Get Email Updates from NBT
TRENTON, NJ—A state appellate court ruled in favor of Governor Chris Christie’s decision to appoint New Brunswick resident Martin Perez to the powerful Rutgers University Board of Governors.
The ruling comes after a long and drawn out legal and political battle between the Republican Governor and Senate President Steve Sweeney, a Democrat from South Jersey.
Sweeney sought to stop the appointment Perez, who is currently the only Latino on the Board of Governors.
The ruling asserted that Christie had the right to appoint seven members to the Board of Governors, plus an Essex County resident, at the recommendation of the state legislature.
Perez told New Brunswick Today that he was happy to put the controversy behind him.
“I am glad that the issue is over and I can continue serving our great State University,” said Perez. “My gratitude goes to all the people who supported and encourage me during this process.”
Perez, who founded the city-based Latino Leadership Alliance of New Jersey, was sworn in as a member of the Board of Governors on July 15 of last year. Sweeney succeeded in delaying the appointment with the threat of litigation.
Sweeney responded negatively, calling it illegal and threatening to take legal action. He would make the point that Christie would need to appoint someone from either Essex or Camden counties.
“The legislation clearly clearly states the additional appointments to the board need to be from Camden and Essex Counties,” Sweeney told The Star-Ledger
When Christie nominated first nominated Perez to the Board of Governors in May 2011, State Senator Bob Smith of Middlesex County blocked the appointment using a move known as senatorial courtesy.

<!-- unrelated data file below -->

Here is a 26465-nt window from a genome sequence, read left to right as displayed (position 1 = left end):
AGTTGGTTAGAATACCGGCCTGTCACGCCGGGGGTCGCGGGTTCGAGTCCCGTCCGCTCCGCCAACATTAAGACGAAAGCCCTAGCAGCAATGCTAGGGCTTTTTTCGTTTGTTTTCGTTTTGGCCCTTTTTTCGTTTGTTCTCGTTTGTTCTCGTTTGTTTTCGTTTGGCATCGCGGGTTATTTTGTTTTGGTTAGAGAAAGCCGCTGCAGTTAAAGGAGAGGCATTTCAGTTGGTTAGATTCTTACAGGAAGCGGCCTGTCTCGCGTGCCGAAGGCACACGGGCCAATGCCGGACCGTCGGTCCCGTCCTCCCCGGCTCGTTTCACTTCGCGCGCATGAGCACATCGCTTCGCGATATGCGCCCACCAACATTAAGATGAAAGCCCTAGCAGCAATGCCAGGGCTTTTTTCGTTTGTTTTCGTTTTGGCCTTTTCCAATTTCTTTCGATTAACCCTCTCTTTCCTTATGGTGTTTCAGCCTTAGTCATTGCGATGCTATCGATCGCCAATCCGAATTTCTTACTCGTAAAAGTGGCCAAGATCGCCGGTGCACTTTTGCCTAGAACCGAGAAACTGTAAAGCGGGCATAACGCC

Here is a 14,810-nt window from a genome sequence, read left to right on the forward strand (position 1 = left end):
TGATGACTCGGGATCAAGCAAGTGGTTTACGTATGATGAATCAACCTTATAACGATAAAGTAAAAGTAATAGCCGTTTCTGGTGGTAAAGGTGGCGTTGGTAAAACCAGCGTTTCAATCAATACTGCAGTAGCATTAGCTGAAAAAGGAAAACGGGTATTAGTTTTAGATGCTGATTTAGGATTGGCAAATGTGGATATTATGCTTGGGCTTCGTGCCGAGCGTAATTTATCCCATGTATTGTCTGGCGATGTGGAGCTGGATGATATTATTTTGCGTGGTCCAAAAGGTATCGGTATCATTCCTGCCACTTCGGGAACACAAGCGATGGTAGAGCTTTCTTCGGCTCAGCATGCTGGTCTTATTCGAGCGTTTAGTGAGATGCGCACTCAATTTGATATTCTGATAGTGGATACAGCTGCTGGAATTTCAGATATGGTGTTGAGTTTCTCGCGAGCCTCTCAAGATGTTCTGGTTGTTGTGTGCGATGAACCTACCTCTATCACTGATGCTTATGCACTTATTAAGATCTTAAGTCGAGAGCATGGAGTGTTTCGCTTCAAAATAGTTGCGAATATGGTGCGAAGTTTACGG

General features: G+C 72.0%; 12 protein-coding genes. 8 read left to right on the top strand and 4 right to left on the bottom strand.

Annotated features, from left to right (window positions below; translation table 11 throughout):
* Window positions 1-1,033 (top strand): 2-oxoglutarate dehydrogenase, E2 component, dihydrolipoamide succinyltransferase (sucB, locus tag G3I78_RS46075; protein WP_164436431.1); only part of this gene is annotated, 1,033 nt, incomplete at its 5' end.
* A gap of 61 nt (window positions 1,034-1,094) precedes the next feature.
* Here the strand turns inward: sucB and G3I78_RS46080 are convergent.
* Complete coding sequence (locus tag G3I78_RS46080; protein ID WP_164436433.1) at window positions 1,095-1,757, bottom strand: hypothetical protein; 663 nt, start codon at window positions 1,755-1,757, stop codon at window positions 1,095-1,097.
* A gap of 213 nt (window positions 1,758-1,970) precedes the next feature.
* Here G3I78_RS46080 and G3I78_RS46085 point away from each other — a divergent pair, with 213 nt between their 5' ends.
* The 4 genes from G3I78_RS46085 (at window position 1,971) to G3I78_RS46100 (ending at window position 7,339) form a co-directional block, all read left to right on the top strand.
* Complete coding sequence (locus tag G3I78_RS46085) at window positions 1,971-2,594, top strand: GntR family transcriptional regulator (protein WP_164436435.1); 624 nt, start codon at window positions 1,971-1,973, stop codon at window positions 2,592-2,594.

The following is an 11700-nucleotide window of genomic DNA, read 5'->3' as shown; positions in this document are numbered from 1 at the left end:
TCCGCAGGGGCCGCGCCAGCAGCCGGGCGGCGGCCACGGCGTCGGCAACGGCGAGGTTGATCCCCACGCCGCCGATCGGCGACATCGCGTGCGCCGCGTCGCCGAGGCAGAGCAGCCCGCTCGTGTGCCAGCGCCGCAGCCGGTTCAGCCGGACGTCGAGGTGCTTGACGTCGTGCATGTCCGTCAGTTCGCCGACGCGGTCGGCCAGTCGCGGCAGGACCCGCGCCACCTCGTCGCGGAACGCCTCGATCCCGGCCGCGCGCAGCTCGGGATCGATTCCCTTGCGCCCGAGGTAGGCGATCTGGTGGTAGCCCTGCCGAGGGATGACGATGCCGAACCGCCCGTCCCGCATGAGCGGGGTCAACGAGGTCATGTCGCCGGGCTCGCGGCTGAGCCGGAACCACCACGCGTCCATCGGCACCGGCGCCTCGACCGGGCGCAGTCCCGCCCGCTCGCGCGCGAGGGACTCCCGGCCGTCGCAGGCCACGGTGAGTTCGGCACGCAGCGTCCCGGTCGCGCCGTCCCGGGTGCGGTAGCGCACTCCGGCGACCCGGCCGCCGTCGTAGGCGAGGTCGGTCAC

That unwritten rule of state government allows state senators who live in the same county of a gubernatorial appointee to block said nomination without reason.
Christie in turn bypassed the Senate by using a portion of a 2012 law which expanded the University Board of Governors from 11 to 15 members to accommodate for the absorption of the University of Medicine and Dentistry of NJ.
Due to this expansion by the University and its Board of Governors, Governor Christie gained the right to select at large two members of the Board without the approval of the Senate, effectively bypassing Smith.
The governor announced in a December 2012 ceremony at the Rutgers Student Center that he would be appointing Martin Perez to the University Board of Governors.
The event was attended by University, local, and statewide activists.
In response to the appointment by the Governor, Sweeney filed a lawsuit to remove Perez, asserting that a law exists ensuring a slot for one Camden County resident on the Board of Governors.
The ruling however, asserted that Governor Christie acted within his authority in appoiting Martin Perez to the Board of Governors; the Governor was in a position to select the “two additional appointees” without the advice and consent of the Senate.
The court ruling determined that the residency requirement would not apply to these two seats, and that contrary to Sweeney’s argument, Governor Christie had already fulfilled the Camden County residency when he nominated William Tambussi to the board.
In June of this year, Senate President Sweeney clashed with Rutgers when proposing a bill that would expand the Board of Governors from 15 to 19 seats, with those four positions being political appointees.
The Senate President would end up leaving the University with an ultimatum to reform its administration and governance, lest he continue pursuing his plans with the bill.
Award-winning, multimedia journalist with experience in digital first and print-media. Daniel has covered local, state and regional issues, and utilized photography, social media and has written in-depth articles to produce high-quality work.